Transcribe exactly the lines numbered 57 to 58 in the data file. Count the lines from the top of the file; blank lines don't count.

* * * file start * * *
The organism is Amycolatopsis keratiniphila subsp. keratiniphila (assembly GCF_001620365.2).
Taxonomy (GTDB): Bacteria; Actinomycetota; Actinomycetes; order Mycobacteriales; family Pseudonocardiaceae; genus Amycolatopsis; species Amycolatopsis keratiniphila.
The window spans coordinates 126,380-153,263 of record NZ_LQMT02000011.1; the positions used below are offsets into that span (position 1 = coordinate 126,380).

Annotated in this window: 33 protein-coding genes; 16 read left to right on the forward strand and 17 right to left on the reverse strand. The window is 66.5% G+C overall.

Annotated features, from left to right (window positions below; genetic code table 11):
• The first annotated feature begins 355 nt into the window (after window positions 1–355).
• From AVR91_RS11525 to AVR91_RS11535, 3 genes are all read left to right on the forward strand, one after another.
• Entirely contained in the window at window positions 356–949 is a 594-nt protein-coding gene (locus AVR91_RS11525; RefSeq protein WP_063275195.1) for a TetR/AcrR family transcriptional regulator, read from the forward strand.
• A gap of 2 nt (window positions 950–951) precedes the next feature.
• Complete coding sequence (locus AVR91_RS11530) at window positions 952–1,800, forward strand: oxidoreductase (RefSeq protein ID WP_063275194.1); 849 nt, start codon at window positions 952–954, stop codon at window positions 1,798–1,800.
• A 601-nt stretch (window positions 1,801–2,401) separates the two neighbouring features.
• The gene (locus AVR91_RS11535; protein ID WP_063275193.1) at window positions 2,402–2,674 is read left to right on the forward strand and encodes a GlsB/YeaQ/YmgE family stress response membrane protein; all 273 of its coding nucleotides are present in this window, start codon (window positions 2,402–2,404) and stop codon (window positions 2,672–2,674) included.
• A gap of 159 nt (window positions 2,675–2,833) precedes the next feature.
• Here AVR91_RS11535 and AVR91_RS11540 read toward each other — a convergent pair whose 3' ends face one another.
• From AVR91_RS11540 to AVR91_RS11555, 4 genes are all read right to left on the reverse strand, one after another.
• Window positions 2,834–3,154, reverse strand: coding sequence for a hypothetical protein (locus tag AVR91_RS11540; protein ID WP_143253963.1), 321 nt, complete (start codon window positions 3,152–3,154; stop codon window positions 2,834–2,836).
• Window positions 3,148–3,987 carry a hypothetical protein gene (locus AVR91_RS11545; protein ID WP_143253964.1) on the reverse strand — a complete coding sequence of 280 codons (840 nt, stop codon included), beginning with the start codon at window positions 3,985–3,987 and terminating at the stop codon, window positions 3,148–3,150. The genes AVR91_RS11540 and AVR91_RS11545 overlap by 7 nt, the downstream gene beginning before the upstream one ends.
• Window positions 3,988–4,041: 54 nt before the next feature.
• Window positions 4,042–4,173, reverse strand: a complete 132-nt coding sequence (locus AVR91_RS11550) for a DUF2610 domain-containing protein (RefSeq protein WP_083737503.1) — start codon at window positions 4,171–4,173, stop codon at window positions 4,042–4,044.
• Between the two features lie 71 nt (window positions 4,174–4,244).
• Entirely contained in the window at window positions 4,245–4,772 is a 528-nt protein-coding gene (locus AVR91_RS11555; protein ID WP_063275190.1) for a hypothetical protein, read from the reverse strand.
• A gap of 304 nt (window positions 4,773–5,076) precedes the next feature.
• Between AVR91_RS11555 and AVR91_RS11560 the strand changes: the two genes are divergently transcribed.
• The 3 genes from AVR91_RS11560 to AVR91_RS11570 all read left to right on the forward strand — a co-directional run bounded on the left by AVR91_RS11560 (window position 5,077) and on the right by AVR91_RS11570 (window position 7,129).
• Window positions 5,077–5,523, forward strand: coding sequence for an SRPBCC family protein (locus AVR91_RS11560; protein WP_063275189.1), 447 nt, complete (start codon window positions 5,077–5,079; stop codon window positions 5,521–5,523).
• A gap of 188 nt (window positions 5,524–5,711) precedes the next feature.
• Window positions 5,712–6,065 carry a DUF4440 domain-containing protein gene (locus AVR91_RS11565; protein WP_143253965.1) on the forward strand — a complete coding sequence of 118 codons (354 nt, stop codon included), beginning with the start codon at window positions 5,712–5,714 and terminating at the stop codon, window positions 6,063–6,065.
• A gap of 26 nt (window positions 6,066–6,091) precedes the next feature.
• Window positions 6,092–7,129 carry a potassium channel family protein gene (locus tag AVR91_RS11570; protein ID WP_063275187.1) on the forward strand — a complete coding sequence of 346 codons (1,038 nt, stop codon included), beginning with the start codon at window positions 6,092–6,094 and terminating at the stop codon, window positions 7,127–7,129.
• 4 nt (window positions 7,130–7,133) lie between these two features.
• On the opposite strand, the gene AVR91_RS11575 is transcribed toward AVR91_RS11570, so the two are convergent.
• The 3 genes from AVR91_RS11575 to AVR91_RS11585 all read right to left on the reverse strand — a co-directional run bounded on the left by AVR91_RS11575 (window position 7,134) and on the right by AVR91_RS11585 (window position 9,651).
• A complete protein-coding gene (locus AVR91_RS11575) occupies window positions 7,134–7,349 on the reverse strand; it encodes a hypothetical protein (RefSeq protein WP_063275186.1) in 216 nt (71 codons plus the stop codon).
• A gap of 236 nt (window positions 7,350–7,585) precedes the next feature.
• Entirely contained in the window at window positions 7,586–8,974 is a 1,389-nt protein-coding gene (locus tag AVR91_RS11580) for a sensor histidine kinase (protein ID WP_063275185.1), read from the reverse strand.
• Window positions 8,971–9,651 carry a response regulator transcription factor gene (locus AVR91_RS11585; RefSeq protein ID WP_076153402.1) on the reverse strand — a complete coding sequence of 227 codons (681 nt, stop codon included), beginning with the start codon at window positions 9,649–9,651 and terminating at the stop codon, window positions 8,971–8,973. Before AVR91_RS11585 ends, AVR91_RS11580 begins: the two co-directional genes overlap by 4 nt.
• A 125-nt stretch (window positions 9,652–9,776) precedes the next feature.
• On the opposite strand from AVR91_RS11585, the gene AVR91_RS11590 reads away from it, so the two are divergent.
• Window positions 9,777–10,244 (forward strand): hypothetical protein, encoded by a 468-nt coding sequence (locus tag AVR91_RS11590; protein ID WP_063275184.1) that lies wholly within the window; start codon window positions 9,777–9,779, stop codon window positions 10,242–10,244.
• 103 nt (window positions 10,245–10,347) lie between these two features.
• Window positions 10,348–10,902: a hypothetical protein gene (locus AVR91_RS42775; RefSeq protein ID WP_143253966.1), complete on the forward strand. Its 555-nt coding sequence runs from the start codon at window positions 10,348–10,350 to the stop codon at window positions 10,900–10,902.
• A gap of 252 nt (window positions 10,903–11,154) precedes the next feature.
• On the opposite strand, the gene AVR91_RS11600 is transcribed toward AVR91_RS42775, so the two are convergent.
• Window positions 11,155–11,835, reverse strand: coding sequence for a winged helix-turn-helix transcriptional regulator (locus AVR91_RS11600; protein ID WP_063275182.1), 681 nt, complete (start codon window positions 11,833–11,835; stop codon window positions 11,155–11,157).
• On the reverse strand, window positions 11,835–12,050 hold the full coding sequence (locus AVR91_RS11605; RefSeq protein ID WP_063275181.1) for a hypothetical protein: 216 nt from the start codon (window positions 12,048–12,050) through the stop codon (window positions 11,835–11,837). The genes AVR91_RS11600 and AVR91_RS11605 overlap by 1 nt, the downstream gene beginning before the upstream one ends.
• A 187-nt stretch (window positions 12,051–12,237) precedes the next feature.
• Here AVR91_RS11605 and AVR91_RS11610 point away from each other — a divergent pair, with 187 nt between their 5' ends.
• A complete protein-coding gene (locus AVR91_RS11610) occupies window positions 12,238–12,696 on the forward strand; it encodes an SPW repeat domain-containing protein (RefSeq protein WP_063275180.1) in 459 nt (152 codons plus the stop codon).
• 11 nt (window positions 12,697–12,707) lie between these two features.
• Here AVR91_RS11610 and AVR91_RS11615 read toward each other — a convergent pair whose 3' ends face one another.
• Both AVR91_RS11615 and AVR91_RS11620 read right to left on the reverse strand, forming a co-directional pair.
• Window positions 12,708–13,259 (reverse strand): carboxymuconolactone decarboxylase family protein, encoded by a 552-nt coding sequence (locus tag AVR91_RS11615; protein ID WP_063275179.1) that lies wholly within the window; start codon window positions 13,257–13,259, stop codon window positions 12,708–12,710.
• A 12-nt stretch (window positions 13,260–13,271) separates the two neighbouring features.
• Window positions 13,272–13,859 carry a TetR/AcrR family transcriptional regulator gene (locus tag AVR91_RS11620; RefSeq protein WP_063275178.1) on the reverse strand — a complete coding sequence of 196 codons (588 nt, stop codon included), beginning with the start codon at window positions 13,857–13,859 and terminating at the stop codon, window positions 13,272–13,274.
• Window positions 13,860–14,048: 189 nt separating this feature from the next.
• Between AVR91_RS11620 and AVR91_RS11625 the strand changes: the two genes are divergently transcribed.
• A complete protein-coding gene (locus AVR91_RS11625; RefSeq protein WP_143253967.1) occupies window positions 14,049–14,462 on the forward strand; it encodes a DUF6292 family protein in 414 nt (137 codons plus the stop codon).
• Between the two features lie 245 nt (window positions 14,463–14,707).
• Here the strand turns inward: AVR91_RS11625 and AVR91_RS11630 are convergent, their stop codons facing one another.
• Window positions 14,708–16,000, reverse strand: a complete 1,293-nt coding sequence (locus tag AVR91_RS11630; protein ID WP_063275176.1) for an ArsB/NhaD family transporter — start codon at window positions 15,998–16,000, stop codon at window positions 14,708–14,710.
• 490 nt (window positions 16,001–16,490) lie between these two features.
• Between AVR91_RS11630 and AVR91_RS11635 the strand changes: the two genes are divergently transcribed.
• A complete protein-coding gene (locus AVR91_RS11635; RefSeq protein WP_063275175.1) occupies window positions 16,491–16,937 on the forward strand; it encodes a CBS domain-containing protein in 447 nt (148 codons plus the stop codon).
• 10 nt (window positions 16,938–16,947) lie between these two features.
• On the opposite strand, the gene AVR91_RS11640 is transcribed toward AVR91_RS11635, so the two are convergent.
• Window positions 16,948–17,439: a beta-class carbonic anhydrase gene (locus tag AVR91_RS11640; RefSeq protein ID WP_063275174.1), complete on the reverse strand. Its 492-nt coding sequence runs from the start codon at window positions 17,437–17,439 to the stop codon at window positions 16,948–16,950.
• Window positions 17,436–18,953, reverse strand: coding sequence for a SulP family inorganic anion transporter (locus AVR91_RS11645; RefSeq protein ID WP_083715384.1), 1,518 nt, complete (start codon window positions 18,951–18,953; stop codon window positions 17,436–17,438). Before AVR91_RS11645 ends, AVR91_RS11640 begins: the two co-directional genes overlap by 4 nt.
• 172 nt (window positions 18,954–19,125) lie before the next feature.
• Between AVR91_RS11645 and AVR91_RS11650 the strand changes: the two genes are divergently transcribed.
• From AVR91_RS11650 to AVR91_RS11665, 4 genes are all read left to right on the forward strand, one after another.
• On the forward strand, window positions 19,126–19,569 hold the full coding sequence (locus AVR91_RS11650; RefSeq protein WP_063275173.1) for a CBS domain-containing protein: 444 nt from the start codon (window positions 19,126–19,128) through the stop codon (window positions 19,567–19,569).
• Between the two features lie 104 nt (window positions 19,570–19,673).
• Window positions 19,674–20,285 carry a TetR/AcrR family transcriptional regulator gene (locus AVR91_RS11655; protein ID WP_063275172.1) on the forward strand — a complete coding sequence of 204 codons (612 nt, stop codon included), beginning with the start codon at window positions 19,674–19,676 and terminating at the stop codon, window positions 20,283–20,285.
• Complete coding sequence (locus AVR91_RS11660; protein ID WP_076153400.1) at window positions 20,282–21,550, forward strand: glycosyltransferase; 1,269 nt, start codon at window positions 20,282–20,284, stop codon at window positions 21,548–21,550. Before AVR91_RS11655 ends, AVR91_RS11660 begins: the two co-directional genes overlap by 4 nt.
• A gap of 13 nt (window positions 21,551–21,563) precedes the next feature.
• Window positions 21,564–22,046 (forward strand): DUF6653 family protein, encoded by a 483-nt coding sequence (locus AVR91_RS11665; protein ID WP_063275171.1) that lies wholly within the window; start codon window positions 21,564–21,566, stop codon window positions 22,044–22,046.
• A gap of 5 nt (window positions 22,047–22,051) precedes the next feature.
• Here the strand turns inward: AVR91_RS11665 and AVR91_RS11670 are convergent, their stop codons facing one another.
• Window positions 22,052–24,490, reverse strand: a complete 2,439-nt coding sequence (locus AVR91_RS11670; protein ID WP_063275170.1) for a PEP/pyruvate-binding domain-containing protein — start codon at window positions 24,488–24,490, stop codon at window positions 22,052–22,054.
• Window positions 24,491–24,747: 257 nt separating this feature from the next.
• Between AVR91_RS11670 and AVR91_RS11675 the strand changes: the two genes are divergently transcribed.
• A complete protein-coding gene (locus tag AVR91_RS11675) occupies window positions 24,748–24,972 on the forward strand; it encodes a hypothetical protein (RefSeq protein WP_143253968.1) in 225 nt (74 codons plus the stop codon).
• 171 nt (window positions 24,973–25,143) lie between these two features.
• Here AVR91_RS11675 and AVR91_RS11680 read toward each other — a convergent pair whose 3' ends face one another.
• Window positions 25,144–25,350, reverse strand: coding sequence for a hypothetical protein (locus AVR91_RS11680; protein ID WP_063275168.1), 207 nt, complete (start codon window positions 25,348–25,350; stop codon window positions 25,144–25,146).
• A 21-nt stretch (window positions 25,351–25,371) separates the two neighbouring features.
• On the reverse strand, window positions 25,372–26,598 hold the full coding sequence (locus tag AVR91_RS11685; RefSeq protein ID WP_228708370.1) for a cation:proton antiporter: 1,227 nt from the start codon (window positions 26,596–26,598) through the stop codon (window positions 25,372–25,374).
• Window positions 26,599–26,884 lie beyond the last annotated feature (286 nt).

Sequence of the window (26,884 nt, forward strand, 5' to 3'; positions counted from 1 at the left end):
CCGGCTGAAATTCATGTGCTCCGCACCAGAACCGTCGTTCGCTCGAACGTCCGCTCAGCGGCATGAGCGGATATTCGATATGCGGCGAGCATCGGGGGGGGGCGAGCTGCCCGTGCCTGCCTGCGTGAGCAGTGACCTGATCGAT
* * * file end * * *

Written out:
• A complete protein-coding gene (locus AVR91_RS11625; RefSeq protein WP_143253967.1) occupies window positions 14,049–14,462 on the forward strand; it encodes a DUF6292 family protein in 414 nt (137 codons plus the stop codon).
• Between the two features lie 245 nt (window positions 14,463–14,707).